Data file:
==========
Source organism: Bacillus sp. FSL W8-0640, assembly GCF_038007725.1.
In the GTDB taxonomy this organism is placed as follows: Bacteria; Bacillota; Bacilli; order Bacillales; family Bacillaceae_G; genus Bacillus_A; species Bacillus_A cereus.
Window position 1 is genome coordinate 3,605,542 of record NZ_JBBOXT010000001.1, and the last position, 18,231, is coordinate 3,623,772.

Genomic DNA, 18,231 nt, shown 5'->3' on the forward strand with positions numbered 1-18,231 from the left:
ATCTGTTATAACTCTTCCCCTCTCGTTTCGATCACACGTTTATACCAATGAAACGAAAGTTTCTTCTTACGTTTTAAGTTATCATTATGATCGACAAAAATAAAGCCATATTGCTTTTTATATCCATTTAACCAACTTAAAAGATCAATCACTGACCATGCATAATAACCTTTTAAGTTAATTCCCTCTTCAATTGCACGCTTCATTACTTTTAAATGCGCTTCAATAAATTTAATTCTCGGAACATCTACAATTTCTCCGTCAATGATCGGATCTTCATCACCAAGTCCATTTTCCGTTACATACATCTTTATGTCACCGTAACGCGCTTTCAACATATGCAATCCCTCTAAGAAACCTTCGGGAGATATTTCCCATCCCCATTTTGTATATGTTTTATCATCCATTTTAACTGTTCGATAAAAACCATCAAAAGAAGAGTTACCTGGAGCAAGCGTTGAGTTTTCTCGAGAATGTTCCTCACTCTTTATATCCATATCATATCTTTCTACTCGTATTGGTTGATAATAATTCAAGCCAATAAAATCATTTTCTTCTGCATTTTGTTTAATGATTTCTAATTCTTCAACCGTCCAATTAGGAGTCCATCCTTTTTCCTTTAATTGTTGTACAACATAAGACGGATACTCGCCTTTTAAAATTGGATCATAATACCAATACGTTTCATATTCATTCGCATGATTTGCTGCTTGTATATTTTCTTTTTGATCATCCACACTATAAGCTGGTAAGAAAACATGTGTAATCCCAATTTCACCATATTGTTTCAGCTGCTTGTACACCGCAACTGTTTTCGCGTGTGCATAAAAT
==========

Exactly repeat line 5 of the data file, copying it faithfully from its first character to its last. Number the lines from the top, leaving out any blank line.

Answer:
ATCTGTTATAACTCTTCCCCTCTCGTTTCGATCACACGTTTATACCAATGAAACGAAAGTTTCTTCTTACGTTTTAAGTTATCATTATGATCGACAAAAATAAAGCCATATTGCTTTTTATATCCATTTAACCAACTTAAAAGATCAATCACTGACCATGCATAATAACCTTTTAAGTTAATTCCCTCTTCAATTGCACGCTTCATTACTTTTAAATGCGCTTCAATAAATTTAATTCTCGGAACATCTACAATTTCTCCGTCAATGATCGGATCTTCATCACCAAGTCCATTTTCCGTTACATACATCTTTATGTCACCGTAACGCGCTTTCAACATATGCAATCCCTCTAAGAAACCTTCGGGAGATATTTCCCATCCCCATTTTGTATATGTTTTATCATCCATTTTAACTGTTCGATAAAAACCATCAAAAGAAGAGTTACCTGGAGCAAGCGTTGAGTTTTCTCGAGAATGTTCCTCACTCTTTATATCCATATCATATCTTTCTACTCGTATTGGTTGATAATAATTCAAGCCAATAAAATCATTTTCTTCTGCATTTTGTTTAATGATTTCTAATTCTTCAACCGTCCAATTAGGAGTCCATCCTTTTTCCTTTAATTGTTGTACAACATAAGACGGATACTCGCCTTTTAAAATTGGATCATAATACCAATACGTTTCATATTCATTCGCATGATTTGCTGCTTGTATATTTTCTTTTTGATCATCCACACTATAAGCTGGTAAGAAAACATGTGTAATCCCAATTTCACCATATTGTTTCAGCTGCTTGTACACCGCAACTGTTTTCGCGTGTGCATAAAAT